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“We Are Fighting For Survival,” Pacific Islands Leader Warns

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Pacific islanders will challenge world leaders this week to act on climate change, warning that their low-lying atolls are close to becoming uninhabitable because of rising seas and increasingly severe floods, droughts and storm surges.

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Recent / Sea Level Rise

Sea levels may rise 2.3 metres per degree of global warming, report says

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July 15th, 2013

Seas will remain high for centuries after temperatures have risen, with the likelihood of more frequent and damaging storms…

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Pakistan’s Coast And Encroaching Seas

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July 11th, 2013

Encroaching seas are leaving farmland increasingly saline and water-logged, and leading to a decline in fresh water fish stocks. These trends are being studied by the World Wide Fund for Nature Pakistan (WWF-P) which is in the middle of a five-year project to build climate change resistance on Pakistan’s coastline, where communities are vulnerable to cyclones, rising sea levels and storm surges.

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Hurricanes Likely to Get Stronger and More Frequent

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July 10th, 2013

Hurricanes are Mother Nature’s largest and most destructive storms. Fed by warm ocean waters and moist atmospheric conditions, about 90 such storms, also known as tropical cyclones, form worldwide each year. With the population of coastal areas growing daily and sea level on the rise, how these monster storms may change as the climate continues to warm is an increasingly urgent question facing climate scientists, insurance companies, and public officials.

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Scientists Image Vast Subglacial Water System

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July 9th, 2013

In a development that will help predict potential sea level rise from the Antarctic ice sheet, scientists have used an innovation in radar analysis to accurately image the vast subglacial water system under West Antarctica’s Thwaites Glacier. On its own, Thwaites contains enough fresh water to raise oceans by about a meter.

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Sinking Islands

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July 7th, 2013

In the south of Bangladesh, one of the countries most at threat from climate change, entire islands are being washed away by tidal surges and storms leaving their inhabitants in increasingly desperate straits. A IRIN video documentary.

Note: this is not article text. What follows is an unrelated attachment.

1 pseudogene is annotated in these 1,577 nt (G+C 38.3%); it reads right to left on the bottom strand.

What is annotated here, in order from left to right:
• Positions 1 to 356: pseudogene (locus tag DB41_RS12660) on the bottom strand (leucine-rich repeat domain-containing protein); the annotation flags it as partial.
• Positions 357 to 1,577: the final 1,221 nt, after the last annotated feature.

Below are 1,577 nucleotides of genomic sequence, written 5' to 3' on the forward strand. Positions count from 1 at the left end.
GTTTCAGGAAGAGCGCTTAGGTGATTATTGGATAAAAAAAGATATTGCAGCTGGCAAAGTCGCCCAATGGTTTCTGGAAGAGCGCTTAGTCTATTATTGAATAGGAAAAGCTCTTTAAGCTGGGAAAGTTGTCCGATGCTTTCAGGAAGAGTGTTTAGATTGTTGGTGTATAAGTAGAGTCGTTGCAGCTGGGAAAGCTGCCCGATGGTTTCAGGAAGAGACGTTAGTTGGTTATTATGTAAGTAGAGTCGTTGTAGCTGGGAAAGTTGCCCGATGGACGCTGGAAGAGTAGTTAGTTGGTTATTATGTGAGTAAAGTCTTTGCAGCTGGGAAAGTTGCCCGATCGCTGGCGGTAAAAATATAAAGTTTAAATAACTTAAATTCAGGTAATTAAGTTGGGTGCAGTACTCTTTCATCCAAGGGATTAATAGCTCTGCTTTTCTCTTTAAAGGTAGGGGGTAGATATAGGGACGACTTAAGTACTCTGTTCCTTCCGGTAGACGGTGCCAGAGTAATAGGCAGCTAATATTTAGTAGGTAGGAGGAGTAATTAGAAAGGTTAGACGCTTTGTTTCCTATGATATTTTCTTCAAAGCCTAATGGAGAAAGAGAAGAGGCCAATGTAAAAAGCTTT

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Sustainable Energy On Sinking Islands: United Arab Emirates Puts Wind Turbines In Seychelles

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July 6th, 2013

The project links a pair of strange bedfellows: One is an oil-rich Persian Gulf state of 8 million ruled by a dynastic monarchy, and the other is a democratically governed island nation of 86,000 where tropical beaches and hotels lure more than 200,000 well-heeled tourists every year.

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Simultaneous Disasters Batter Pacific Islands

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July 5th, 2013

High tides have surged over sea walls defending the capital of the Marshall Islands, adding to the crisis situation in this tiny Pacific nation, where a state of emergency was declared only last month because of a devastating drought in the scattered northern atolls.

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Predicting Hurricane-Induced Coastal Change

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July 2nd, 2013

The probability of hurricane-induced coastal change on sandy beaches from Florida to New York has been assessed for the first time in two U.S. Geological Survey studies.

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Crabs, Oysters Disappearing on Maryland’s Shrinking Island

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June 27th, 2013

Smith Island, Maryland island is slowly disappearing…Scientists at the University of Maryland say the water level is rising in part because of climate change and that the island could disappear in 20 to 50 years.

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U.S. Airports Face Increasing Threat From Rising Seas

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June 25th, 2013

Due to climate change-related sea level rise, LaGuardia and other coastal hubs throughout the U.S. face a growing risk of flooding during even modest storms.